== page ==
Unlike most modern states, Britain does not have a codified constitution but an unwritten one formed of Acts of Parliament, court judgments, and conventions.
For most people, especially abroad, the United Kingdom does not have a constitution at all in the sense most commonly used around the world – a document of fundamental importance setting out the structure of government and its relationship with its citizens. All modern states, saving only the UK, New Zealand, and Israel, have adopted a documentary constitution of this kind, the first and most complete model being that of the United States of America in 1788. However, British people certainly say that they have a constitution. But it exists in an abstract sense, comprising a host of diverse laws, practices, and conventions that have evolved over a long period. The key landmark is the Bill of Rights (1689), which established the supremacy of Parliament over the Crown following the forcible replacement of King James II (r. 1685–88) by William III (r. 1689–1702) and Mary (r. 1689–94) in the Glorious Revolution (1688).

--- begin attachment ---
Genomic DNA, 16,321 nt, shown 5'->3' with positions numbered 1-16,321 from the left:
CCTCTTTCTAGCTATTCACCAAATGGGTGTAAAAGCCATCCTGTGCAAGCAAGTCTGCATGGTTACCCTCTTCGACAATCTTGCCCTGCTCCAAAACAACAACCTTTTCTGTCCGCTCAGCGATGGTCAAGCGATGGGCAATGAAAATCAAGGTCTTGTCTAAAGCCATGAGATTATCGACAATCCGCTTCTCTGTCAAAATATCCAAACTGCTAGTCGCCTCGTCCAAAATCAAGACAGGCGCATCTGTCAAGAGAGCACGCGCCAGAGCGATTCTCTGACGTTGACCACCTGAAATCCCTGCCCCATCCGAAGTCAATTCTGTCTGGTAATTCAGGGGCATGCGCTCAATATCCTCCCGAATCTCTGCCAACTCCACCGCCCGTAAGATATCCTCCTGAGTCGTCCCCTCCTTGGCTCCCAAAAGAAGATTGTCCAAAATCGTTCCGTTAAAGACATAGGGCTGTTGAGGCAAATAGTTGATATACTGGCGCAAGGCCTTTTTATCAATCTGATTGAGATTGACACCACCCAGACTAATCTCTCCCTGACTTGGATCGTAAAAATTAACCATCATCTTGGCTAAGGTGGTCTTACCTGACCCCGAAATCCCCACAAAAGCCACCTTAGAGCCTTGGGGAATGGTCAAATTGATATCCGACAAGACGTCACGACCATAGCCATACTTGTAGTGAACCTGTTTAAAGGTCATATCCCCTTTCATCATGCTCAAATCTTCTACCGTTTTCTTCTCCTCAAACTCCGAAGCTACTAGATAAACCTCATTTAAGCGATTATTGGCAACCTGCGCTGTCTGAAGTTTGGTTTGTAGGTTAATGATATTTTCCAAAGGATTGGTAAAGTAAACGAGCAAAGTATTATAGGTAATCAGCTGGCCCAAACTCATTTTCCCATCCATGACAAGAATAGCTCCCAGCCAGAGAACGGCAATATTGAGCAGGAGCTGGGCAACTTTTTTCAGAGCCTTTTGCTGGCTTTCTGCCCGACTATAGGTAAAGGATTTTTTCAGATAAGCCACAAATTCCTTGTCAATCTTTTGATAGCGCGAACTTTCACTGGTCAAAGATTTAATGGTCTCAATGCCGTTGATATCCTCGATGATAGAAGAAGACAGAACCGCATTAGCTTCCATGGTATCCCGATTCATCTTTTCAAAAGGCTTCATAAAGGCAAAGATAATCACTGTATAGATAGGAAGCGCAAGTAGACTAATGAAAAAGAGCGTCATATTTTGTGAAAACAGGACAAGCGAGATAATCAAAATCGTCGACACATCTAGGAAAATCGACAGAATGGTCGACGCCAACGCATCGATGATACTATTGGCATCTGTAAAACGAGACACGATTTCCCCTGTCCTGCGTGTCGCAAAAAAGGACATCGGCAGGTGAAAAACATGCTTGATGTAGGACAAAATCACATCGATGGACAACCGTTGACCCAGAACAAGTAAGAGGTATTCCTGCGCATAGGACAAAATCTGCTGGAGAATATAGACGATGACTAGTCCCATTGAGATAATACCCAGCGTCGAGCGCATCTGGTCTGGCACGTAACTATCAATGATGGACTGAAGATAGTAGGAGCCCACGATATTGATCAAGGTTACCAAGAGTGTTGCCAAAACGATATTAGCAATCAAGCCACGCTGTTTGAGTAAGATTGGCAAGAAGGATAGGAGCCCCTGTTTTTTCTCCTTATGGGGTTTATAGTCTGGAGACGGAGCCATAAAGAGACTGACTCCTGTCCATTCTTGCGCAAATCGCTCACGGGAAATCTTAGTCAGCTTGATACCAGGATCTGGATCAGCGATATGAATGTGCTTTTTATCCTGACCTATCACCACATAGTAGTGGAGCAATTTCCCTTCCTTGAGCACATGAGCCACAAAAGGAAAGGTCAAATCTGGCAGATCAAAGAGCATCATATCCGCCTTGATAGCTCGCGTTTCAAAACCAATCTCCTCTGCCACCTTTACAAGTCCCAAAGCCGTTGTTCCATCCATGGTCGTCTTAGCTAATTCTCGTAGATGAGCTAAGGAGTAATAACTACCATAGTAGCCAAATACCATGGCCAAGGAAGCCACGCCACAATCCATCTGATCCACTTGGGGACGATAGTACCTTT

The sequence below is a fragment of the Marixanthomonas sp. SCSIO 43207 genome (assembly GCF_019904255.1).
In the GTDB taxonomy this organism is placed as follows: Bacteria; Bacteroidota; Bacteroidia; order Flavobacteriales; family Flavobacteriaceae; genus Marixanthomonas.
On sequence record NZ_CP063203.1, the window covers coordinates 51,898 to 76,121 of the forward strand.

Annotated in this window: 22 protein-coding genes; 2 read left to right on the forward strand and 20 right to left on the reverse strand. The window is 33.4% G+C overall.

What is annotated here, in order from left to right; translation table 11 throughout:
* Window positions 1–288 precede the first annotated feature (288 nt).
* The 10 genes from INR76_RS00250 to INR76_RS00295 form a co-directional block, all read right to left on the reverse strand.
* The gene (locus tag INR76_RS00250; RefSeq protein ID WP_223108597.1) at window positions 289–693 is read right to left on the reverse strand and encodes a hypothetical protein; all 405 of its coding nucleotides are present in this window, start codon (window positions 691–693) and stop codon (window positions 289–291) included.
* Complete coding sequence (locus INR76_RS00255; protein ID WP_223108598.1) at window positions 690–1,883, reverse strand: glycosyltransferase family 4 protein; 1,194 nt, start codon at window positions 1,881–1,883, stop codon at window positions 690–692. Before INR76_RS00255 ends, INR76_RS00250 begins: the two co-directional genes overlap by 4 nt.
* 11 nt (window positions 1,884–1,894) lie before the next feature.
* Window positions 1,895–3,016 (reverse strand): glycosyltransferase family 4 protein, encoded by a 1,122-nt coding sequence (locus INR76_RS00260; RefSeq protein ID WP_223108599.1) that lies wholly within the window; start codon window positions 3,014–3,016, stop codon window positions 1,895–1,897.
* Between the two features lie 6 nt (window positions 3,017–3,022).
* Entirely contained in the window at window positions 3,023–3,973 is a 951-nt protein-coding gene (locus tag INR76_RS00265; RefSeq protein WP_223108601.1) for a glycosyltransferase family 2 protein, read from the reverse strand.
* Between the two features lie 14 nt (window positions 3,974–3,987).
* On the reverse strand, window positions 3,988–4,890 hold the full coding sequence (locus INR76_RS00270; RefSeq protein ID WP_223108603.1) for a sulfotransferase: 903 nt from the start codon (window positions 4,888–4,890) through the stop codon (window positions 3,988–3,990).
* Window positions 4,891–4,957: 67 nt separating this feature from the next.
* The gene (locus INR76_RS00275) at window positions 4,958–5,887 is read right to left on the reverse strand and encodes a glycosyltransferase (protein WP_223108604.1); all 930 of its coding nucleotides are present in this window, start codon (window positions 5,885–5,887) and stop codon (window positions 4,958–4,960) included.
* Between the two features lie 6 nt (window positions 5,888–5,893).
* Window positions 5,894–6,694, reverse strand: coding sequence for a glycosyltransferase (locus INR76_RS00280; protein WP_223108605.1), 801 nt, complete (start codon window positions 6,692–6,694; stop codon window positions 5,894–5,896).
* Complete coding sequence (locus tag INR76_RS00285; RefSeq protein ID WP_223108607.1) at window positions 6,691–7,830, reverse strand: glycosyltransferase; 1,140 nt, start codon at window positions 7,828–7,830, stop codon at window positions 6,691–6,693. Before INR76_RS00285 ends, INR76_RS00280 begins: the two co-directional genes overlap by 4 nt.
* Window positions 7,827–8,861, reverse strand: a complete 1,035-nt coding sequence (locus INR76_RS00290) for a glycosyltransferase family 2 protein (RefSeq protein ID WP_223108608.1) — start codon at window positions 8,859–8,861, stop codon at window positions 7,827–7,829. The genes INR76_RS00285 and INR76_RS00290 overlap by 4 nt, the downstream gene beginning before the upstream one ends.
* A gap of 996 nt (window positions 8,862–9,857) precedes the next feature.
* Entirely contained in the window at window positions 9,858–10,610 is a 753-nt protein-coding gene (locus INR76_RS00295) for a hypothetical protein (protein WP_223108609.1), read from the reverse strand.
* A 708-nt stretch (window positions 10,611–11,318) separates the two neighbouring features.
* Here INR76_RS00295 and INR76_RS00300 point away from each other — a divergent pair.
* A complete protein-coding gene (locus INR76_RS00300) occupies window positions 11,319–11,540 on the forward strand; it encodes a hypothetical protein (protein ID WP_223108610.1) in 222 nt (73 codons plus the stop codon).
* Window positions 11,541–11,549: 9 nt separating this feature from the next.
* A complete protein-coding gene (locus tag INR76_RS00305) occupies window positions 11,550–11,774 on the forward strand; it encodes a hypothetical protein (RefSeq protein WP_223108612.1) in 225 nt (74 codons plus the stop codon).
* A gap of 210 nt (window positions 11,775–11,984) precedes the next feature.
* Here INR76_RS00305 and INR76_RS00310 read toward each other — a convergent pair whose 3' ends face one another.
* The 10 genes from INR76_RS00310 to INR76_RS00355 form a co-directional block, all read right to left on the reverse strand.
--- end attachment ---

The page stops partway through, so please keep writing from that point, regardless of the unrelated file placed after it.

From a comparative perspective, Britain has what is known as an 'unwritten constitution.' Although some prefer to describe it as 'uncodified' on the basis that many of the laws of a constitutional nature are written down in Acts of Parliament or law reports of court judgments. This aspect of the British constitution, its unwritten nature, is its most distinguishing characteristic.